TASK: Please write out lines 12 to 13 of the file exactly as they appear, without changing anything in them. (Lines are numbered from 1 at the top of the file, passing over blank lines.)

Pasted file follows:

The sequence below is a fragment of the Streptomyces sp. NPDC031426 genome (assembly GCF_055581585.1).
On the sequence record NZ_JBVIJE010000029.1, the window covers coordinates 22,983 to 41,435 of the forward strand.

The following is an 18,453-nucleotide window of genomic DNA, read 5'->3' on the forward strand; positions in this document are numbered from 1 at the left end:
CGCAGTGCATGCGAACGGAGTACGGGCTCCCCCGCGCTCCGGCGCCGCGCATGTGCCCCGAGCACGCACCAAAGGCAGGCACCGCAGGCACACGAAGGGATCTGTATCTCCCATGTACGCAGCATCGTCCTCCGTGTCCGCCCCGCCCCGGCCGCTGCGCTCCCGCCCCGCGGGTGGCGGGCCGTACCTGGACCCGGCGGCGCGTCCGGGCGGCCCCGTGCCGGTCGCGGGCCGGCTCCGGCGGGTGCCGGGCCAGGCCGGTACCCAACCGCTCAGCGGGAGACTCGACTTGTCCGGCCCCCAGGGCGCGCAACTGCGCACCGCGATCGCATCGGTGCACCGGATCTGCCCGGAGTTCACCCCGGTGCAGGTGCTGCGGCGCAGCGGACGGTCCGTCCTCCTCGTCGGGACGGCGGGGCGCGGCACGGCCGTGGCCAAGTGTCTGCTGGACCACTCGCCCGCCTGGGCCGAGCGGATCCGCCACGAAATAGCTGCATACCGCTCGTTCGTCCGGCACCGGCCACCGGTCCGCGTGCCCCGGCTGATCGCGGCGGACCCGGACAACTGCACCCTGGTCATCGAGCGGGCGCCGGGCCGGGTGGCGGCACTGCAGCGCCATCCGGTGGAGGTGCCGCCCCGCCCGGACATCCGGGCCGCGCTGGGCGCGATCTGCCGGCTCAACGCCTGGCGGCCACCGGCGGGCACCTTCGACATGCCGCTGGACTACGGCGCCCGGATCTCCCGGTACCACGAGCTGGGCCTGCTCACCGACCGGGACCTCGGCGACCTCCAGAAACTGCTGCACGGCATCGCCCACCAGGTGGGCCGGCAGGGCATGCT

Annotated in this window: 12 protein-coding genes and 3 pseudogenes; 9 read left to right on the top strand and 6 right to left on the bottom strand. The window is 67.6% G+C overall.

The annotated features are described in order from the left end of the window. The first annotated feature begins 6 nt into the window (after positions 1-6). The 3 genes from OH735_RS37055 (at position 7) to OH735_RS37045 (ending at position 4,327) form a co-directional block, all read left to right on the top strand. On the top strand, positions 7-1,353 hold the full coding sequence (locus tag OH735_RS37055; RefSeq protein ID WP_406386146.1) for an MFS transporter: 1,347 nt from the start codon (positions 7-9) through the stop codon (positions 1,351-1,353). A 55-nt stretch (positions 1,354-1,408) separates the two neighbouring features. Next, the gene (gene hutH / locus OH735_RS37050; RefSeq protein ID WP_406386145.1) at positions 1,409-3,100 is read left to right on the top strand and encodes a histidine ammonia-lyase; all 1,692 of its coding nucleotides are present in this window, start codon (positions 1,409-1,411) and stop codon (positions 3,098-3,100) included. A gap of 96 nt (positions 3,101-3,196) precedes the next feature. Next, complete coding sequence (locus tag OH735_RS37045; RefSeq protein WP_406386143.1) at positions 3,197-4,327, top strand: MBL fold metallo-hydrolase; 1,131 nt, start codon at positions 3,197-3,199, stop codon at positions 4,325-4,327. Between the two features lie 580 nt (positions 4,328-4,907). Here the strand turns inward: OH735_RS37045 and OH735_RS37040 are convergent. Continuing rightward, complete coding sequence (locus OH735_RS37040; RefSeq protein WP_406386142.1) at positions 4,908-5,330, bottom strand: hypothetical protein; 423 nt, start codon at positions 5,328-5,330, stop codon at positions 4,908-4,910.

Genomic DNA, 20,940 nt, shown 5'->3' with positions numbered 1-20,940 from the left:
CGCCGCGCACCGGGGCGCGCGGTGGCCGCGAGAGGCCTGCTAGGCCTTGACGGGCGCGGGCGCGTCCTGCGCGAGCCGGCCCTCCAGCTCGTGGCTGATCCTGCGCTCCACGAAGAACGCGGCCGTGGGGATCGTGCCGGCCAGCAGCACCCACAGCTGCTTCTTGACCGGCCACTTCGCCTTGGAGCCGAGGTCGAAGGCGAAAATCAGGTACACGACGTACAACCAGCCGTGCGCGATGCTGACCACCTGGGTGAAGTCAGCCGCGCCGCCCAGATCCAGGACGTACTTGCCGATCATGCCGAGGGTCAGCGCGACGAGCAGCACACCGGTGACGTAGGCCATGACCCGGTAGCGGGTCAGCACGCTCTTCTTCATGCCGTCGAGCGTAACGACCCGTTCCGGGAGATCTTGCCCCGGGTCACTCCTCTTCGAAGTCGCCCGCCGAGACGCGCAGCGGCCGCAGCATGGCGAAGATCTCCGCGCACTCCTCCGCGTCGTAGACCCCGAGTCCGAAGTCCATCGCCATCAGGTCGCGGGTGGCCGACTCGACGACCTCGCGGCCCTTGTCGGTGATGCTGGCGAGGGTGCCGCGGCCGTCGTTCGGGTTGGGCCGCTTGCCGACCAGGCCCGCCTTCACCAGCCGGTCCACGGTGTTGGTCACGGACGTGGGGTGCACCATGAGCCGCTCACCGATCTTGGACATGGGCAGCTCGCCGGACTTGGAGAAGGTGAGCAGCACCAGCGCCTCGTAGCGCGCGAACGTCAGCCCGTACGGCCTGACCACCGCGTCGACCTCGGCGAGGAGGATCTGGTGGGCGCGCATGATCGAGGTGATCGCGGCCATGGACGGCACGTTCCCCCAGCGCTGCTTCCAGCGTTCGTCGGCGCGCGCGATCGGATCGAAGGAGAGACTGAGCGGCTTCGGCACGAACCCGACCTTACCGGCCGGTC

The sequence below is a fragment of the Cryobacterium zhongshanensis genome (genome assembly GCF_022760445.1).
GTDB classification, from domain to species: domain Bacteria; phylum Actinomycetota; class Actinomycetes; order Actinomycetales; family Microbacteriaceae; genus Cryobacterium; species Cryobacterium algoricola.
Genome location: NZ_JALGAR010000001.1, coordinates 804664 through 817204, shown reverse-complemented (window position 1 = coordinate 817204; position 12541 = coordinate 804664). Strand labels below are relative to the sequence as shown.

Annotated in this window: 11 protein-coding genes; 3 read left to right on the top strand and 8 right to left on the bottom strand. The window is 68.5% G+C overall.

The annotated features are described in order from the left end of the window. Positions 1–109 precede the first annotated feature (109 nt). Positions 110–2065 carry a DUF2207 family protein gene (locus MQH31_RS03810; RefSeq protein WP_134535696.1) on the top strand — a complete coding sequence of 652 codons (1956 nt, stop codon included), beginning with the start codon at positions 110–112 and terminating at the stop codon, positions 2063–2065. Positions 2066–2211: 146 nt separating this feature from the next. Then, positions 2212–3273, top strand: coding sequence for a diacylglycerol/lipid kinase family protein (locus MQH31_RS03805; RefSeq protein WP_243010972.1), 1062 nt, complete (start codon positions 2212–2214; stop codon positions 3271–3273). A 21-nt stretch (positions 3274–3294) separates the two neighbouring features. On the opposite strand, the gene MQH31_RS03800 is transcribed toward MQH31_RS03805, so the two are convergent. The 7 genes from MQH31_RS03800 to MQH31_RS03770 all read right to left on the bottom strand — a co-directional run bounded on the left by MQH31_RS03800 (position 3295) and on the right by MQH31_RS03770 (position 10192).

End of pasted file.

Annotated in this window: 11 protein-coding genes; 3 read left to right on the top strand and 8 right to left on the bottom strand. The window is 68.5% G+C overall.

The annotated features are described in order from the left end of the window. Positions 1–109 precede the first annotated feature (109 nt). Positions 110–2065 carry a DUF2207 family protein gene (locus MQH31_RS03810; RefSeq protein WP_134535696.1) on the top strand — a complete coding sequence of 652 codons (1956 nt, stop codon included), beginning with the start codon at positions 110–112 and terminating at the stop codon, positions 2063–2065. Positions 2066–2211: 146 nt separating this feature from the next. Then, positions 2212–3273, top strand: coding sequence for a diacylglycerol/lipid kinase family protein (locus MQH31_RS03805; RefSeq protein WP_243010972.1), 1062 nt, complete (start codon positions 2212–2214; stop codon positions 3271–3273). A 21-nt stretch (positions 3274–3294) separates the two neighbouring features. On the opposite strand, the gene MQH31_RS03800 is transcribed toward MQH31_RS03805, so the two are convergent. The 7 genes from MQH31_RS03800 to MQH31_RS03770 all read right to left on the bottom strand — a co-directional run bounded on the left by MQH31_RS03800 (position 3295) and on the right by MQH31_RS03770 (position 10192).